For all of us who are from the world of the legal professions, talking about an opinion case is usually synonymous with a highly complex assumption, which is usually given as a practical exam, in which a series of assumptions are given, which you hardly see later in real life, and with which it is intended to evaluate the degree of expertise that one has in the application of the law.
It is often said that law education is memorized, but that in the opinion is where the true capacity is seen, and at least in notaries, it is where the order of the ladder is largely determined.
However, reality can in many cases be stranger than fiction, and I am going to explain a case that has been presented to us at the Notary Public, with which I want to make a fervent call to a series of questions that I repeat throughout my posts on this blog:
A.- The first one is the convenience of granting a will, and that this will be updated to the needs that we can leave when
B.- The second other is that "lies" in the long run have a very high cost in the form of capital gains;
C.- And the third, is the advisability of leaving planned, in time, the way to manage our heritage, in anticipation that if the last days of our life are long, but we do not have understanding.
The case that I am explaining to you is that of three sisters, two of them single, and the third married, but without children.
It is a family that is not very prolific, and that, furthermore, due to the deaths that have occurred, at the present time they do not have relatives within the fourth collateral degree, that is, they no longer have cousins-brothers.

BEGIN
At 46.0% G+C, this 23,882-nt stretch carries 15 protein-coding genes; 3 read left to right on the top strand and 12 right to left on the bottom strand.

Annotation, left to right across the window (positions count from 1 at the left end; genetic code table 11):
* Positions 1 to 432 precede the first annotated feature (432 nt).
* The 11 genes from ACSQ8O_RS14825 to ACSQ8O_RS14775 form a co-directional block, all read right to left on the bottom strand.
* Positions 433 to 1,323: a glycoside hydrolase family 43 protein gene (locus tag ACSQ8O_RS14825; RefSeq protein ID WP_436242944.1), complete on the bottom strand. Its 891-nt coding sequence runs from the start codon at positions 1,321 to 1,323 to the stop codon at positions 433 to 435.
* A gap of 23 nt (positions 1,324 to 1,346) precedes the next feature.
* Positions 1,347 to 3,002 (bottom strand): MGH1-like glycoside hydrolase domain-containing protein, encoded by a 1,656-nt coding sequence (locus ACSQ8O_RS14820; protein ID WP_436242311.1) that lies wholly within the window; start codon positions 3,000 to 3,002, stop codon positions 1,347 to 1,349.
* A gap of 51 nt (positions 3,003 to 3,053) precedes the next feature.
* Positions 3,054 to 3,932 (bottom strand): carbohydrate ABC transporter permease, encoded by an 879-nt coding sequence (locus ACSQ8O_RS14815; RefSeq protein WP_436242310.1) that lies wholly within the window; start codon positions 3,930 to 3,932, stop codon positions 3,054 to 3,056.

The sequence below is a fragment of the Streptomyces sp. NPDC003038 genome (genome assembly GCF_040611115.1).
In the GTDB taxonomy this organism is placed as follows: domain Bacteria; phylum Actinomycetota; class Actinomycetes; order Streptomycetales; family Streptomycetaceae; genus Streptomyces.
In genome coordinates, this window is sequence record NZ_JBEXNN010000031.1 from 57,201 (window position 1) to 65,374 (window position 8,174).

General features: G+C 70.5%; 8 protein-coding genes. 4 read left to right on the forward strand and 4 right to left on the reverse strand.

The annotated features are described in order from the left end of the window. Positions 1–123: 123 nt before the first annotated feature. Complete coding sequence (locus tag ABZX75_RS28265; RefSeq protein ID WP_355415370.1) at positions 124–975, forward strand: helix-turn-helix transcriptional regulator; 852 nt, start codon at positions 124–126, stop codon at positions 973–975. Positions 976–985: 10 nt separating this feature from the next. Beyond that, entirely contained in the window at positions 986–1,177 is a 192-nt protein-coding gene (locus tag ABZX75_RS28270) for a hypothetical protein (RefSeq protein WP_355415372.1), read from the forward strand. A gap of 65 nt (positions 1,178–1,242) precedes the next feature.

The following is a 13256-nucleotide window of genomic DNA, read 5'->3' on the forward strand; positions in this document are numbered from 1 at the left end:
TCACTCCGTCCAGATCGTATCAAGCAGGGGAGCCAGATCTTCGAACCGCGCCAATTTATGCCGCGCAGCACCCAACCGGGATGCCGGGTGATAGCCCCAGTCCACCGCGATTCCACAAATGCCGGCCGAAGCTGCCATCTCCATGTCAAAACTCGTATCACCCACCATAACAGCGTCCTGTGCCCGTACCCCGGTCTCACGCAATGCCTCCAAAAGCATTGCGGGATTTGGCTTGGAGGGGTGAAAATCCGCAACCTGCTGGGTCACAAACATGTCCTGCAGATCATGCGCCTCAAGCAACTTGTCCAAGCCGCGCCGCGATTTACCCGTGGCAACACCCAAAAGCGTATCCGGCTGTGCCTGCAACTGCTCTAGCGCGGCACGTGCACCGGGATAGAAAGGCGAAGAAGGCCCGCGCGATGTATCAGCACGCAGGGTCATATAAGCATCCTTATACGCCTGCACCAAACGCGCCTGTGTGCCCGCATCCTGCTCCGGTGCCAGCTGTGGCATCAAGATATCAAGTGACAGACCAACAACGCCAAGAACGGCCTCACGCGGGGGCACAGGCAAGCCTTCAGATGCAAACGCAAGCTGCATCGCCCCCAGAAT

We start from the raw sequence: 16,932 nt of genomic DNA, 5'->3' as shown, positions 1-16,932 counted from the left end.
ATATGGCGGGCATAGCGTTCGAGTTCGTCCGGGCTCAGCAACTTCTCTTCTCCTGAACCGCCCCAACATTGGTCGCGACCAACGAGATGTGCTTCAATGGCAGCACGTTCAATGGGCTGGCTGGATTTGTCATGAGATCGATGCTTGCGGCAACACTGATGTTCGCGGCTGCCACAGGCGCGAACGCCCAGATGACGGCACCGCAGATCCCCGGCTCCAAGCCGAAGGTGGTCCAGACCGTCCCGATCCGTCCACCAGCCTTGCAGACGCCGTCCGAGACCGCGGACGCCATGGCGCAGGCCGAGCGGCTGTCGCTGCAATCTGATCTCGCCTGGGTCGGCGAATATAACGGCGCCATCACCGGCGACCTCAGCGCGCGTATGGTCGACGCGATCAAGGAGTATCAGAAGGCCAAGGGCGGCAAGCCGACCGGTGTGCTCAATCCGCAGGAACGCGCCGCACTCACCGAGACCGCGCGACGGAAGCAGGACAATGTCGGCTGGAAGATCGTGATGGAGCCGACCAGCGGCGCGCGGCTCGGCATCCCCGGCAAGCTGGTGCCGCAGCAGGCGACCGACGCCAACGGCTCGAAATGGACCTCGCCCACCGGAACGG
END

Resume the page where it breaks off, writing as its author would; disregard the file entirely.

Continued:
The two single sisters made a will more than thirty years ago for each other, and failing that in favor of the married sister. For her part, the married sister made a will in favor of her husband. There is the particularity that the apartment where the married sister lives is in the name of the latter as regards one half and that of a single sister as regards the other, despite the fact that this half belongs to the husband of the married sister, by virtue of a private contract, of which they do not keep a copy, and which therefore was never made public.
One of the unmarried sisters has recently died, leaving the other unmarried sister as heir. This single sister is in a residence, with a total loss of understanding, and as a consequence of this, I cannot make any decision, much less grant a will, nor has a guardian been appointed nor has she been granted a power of representation.
The married sister asks me what would happen to her house, if she were to leave before her sick sister.
Well, very simple, unless she can prove everything she has said, her part will go to her husband, but the part that is named after the other sister, would most likely go to the Generalitat de Catalunya, through intestate succession.
He screamed to heaven, that's not fair. He told me, it's my house!!!!!!.
Perhaps it is not fair, but it is not reasonable either, to live in limbo, when we have legal means, to avoid anomalous situations, accessible to everyone and for a ridiculous price: wills, preventive powers and notarial advice.